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EDITORIAL: What counted in 2021

The Editorial Board looks at a variety of facts and figures, highlighting some of the most important issues from the calendar year

The Editorial Board reflects on the journey we have taken as a University community this past year.
The Editorial Board reflects on the journey we have taken as a University community this past year.

The past year at the University has been an unusual one to say the least. At the beginning of the year, we were still living in a mainly virtual world — classes were online, gathering limits were imposed and we watched as new COVID-19 cases reached peak highs. As we returned to Grounds for the fall, we jumped immediately back to in-person life. After completely adjusting our academic lives, we were required to largely forget about Zoom and revert back to the life we had before the onset of the pandemic. 

Over the past year we’ve watched the administration’s inaction force students to fight for a more equitable University. Students now have access to a tour, created by History of Enslaved African American Laborers with Bringing Race Into Dialogue with Group Engagement and University Guides, entirely focused on the history of enslaved laborers. The Minority Rights Coalition continued to push for the removal of racist imagery. These are just a few examples of the countless other instances of students fighting for change. This has been a year dominated by student voices calling for support — a duty often overlooked.

As an Editorial Board, we gathered key figures that define the past year.

COVID-19

229: highest number of COVID-19 cases in one single day within the University community

691: days since the first COVID-19 case was confirmed in the United States

97: the percentage of University students vaccinated against COVID-19

2,844: number of COVID-19 cases in the University community this year

0: maximum number of people allowed to gather inside during a February spike in COVID-19 cases

5: milliliters of spit per saliva screening for COVID-19 prevalence testing 

Pushes toward Progress

130: historical tours focused on enslaved laborers given to first-year students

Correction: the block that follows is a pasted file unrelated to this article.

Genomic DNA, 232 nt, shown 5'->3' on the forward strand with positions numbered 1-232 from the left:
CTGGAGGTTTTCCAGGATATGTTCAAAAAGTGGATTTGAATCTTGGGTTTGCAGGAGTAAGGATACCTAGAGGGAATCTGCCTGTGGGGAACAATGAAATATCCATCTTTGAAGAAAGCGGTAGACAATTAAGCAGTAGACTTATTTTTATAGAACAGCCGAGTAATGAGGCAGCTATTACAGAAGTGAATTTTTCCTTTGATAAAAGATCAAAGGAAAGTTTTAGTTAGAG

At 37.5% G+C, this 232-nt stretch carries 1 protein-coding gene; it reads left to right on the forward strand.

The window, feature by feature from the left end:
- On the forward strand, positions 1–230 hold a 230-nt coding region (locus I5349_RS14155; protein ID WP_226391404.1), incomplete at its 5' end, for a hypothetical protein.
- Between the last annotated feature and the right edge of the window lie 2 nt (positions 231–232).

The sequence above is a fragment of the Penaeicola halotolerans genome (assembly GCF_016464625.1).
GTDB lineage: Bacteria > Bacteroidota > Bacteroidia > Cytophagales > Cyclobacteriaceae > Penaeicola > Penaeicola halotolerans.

17: white supremacists charged in the Unite the Right trial

$25 million: awarded to plaintiffs in the Unite the Right trial

4: racist statues removed from the community with the departure of George Rogers Clark, Lewis and Clark and Sacagewea, Robert E. Lee, “Stonewall” Jackson, along with the many others taken down throughout the Commonwealth this year

$57,765: dollars raised by U.Va. Mutual Aid this year

51,605: eligible voters in Albemarle County who participated in the statewide elections

12,890: Charlottesville City residents who voted in statewide elections

5,440: signatures on a petition to keep using Google Drive instead of Office 365 at U.Va.

8,473: signatures on a petition to allow the Cavalier Marching Band to play at games

9,454: votes in the spring’s Student Council election for Student Council president

Athletic Wins and Losses

18: Cavaliers at the Tokyo Olympics

9: medals won by Hoos at the Tokyo Olympics

744: days since last beating Virginia Tech in football

2: national championships won this year, thanks to women’s swimming and diving and men’s lacrosse

0: number of national championships held by Tech

And More

$14.5 billion: current size of the University’s endowment

2: Corner businesses closed since January — the College Inn and Sheetz

22: community alerts sent out to students regarding crime around Grounds

8.5” by 11”: approximate space limiting Lawn residents’ speech under new policies on door signs

3: number of city managers appointed in Charlottesville

These numbers reflect both good and bad moments the community has seen this year. We raised money for one another due to the University’s failure to address rising tuition and housing costs — especially in light of the increased financial strain caused by the pandemic. Over 3,000 people within the University community tested positive for COVID-19, caused in part by lack of administrative enforcements meant to keep us safe. Student activists, tired of continued inaction, took up the work confronting the University’s racist past — whether through tours focused on enslaved laborers, pressuring the University to remove imagery that glorifies white supremacy or petitions designed to highlight student voices.

We commend the work community members have organized initiated this year to create a better University.

The Cavalier Daily Editorial Board is composed of the Executive Editor, the Editor-in-Chief, the two Opinion Editors, their Senior Associate and an Opinion Columnist. The board can be reached at eb@cavalierdaily.com.

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